I personally used your code when you first posted it (way before this fprint project) and modified it to work with some microsoft readers. I made my own algorithm as NIST’s algorithm was hard to obtain and it is quite slower than what they did (yet, it worked and is acceptable on a fast machine :)

    Good luck with it!

    The translation follows:

    The Fprint project and digital fingerprint scanners

    The digital fingerprint scanners are getting more and more common in today’s life. Many laptops
    are now offering one built in, and external scanners are easy to find everywhere.

    However, using these biometric devices on Linux is still an issue. Often, the scanner simply
    do not support Linux at all. When, by luck, it is support by Linux, it’s often by a proprietary
    Linux module, with it’s own API and no code shared with other fingerprint scanners.

    That is why the Fprint project, initiated by Daniel Drake, is so important for the free software world.

    You will find more details about Fprint after the jump.

    This project has been announced only a few weeks ago, but has been under development sine many months
    now, as a university project by Daniel Drake. He’s a student at the Manchester university.

    His objective, is to make as easy as possible to port fingerprint scanner drivers on Linux. In order to achieve
    this goal, it is mandatory to simplify the work of the programmers, so that they can code good applications for the users.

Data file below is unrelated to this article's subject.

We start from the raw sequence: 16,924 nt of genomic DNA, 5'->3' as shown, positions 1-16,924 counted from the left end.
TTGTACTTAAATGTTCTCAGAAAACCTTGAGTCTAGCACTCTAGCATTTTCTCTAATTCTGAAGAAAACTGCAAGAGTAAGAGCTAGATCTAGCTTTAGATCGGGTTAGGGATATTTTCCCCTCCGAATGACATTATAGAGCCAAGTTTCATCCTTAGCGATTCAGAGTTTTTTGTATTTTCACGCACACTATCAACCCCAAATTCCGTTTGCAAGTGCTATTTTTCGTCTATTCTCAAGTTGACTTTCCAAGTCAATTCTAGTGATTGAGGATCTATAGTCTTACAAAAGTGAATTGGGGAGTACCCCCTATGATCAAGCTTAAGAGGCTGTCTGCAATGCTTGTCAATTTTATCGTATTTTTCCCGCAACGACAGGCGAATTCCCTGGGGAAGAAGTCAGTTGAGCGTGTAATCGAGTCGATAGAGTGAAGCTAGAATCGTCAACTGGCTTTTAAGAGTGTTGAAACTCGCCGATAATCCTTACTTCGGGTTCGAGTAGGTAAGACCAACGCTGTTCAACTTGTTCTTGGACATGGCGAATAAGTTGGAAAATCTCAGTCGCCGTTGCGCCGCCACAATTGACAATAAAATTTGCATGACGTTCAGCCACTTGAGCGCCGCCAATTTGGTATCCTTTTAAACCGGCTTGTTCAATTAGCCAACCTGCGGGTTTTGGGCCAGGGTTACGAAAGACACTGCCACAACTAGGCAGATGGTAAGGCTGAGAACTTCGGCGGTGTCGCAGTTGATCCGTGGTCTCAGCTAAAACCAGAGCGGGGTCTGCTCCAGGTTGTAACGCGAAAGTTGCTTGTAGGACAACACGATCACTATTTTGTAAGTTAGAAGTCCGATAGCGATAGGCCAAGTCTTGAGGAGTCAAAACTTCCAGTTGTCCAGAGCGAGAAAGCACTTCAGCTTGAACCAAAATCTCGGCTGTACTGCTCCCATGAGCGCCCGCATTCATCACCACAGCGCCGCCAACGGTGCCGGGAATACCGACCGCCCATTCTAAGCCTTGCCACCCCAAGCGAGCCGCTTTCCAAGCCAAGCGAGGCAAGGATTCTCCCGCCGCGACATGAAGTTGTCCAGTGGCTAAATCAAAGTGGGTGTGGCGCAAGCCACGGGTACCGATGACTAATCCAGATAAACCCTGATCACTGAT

As the project’s e-mail announcement declares:

    – Software developers should not have to worry about the kind of fingerprint scanner being used
    – Software developers should not have to worry about the fact that a scanner A only take image snapshots, while the scanner B does the complete fingerprint processing internally.
    – Software developers should not have to worry about writing new code to handle a new scanner

    To achieve this complete abstraction, the Fprint project propose the libfprint library (under the GPL license). When using this library, software programmers will get support for every fingerprint scanners at once.

    This library contain image recognition code, given away to the public by the National Institute of
    Standards and Technology (NIST). Various optimized algorithms let you analyze the interesting
    points of the digital images (Minutiae), in only 0.15 seconds for a 384×289 image, on a single core 2Ghz laptop.

    Bundled with this library, there is also an authentication module called pam_fprint, that handle the complete
    login procedure on a machine using fingerprint scanners.